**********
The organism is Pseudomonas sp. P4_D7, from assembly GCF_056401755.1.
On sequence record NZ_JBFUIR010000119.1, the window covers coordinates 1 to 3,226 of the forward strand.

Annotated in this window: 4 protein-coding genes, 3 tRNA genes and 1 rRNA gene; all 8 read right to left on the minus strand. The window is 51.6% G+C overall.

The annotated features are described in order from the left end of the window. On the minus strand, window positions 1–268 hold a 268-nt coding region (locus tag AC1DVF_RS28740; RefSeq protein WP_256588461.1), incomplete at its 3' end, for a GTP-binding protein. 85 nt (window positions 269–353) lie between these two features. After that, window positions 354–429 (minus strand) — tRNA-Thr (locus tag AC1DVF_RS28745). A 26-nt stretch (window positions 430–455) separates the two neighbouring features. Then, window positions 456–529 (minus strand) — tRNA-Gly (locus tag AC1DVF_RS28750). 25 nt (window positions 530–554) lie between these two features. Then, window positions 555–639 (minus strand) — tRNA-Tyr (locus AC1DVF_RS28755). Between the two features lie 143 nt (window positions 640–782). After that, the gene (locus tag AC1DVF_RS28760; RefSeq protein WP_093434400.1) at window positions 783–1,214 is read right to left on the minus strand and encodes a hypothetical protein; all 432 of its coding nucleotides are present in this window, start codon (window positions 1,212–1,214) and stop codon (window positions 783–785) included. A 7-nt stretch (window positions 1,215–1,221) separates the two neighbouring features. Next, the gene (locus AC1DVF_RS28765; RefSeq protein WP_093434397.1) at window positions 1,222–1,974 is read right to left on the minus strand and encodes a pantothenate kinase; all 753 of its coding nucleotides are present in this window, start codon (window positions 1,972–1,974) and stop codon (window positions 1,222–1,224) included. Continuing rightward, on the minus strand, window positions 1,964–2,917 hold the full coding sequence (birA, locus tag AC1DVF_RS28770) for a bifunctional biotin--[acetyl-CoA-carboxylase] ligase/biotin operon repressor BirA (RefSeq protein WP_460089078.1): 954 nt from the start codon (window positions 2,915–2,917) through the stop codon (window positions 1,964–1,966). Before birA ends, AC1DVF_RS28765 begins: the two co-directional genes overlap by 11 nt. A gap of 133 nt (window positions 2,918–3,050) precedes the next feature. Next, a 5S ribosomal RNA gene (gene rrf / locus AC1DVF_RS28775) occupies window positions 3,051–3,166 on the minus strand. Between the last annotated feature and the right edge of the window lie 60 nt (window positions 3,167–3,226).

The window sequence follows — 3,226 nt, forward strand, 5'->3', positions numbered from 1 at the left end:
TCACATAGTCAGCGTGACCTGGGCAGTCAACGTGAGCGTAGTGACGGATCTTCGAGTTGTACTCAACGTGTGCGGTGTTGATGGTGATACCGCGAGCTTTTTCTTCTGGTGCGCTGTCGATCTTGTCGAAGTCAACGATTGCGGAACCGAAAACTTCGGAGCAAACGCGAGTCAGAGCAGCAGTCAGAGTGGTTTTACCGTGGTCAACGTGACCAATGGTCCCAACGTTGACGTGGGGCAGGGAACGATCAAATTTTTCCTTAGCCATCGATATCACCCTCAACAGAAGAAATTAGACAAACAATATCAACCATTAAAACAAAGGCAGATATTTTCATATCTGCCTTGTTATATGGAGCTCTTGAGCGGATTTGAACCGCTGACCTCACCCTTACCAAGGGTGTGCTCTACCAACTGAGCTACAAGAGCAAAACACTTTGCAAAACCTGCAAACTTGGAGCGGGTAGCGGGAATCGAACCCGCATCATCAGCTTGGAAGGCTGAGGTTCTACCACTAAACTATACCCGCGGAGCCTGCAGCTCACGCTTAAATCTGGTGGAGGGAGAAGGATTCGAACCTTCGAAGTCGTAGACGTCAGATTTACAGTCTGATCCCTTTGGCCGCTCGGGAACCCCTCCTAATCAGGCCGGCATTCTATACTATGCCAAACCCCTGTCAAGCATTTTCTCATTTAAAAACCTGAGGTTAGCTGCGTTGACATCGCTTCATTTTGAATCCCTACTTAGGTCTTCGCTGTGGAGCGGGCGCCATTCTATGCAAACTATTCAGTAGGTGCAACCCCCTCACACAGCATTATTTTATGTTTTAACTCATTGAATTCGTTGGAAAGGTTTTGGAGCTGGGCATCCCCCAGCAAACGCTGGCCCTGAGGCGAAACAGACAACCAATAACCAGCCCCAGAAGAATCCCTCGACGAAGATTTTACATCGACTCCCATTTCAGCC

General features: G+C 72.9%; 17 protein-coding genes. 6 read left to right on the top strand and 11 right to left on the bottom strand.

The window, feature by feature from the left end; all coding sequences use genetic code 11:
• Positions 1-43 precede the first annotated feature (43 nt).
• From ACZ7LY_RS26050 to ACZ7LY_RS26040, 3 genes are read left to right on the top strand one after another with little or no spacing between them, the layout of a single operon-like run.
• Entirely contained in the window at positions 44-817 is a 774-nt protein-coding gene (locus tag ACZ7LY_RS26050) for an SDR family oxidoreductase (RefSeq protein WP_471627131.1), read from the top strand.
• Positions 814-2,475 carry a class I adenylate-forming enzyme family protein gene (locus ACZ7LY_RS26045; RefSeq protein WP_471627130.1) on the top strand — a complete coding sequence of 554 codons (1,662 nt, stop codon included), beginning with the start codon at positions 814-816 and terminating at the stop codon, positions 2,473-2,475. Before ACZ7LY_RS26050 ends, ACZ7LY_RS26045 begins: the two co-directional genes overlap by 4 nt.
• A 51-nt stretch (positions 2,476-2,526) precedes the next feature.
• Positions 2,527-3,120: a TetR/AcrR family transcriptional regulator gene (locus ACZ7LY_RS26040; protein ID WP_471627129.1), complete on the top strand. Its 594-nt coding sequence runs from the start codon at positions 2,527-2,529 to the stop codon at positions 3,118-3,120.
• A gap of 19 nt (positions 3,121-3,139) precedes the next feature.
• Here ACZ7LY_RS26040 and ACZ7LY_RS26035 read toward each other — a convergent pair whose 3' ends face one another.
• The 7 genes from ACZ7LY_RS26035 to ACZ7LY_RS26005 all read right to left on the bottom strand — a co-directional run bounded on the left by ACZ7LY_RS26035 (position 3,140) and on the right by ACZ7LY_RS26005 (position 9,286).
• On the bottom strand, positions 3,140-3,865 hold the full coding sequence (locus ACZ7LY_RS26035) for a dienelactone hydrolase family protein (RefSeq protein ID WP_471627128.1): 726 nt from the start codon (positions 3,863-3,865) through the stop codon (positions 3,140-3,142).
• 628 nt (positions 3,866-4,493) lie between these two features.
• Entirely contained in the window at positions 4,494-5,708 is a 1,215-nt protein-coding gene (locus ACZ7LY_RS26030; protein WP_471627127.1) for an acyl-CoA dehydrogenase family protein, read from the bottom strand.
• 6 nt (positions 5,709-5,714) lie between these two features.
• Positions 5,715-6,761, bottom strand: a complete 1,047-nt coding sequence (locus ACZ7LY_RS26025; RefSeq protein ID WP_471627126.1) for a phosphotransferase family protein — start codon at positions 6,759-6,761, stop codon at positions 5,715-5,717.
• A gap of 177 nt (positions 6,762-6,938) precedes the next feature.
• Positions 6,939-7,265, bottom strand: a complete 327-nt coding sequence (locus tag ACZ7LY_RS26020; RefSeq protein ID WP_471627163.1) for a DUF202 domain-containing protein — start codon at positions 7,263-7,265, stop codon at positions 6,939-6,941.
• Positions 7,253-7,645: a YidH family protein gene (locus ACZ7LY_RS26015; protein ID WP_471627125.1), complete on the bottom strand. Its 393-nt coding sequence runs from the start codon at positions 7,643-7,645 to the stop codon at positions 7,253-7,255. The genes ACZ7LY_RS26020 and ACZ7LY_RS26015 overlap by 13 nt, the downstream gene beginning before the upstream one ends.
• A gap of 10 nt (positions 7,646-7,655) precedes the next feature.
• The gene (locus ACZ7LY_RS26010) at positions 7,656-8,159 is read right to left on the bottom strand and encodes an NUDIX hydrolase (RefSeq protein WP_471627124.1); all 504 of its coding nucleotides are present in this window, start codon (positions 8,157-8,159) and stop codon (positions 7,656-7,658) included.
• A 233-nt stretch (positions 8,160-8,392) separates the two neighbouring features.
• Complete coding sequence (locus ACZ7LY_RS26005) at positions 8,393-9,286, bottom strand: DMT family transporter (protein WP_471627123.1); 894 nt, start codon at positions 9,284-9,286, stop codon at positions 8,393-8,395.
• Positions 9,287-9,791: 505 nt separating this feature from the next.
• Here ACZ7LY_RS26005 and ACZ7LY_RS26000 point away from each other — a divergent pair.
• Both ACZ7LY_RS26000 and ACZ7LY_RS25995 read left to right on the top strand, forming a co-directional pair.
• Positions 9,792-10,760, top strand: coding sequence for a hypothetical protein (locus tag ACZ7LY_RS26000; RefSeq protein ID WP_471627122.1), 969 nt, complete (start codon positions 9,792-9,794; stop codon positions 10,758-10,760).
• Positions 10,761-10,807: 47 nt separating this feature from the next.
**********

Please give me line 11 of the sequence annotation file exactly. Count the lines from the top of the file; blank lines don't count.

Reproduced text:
• Entirely contained in the window at positions 44-817 is a 774-nt protein-coding gene (locus tag ACZ7LY_RS26050) for an SDR family oxidoreductase (RefSeq protein WP_471627131.1), read from the top strand.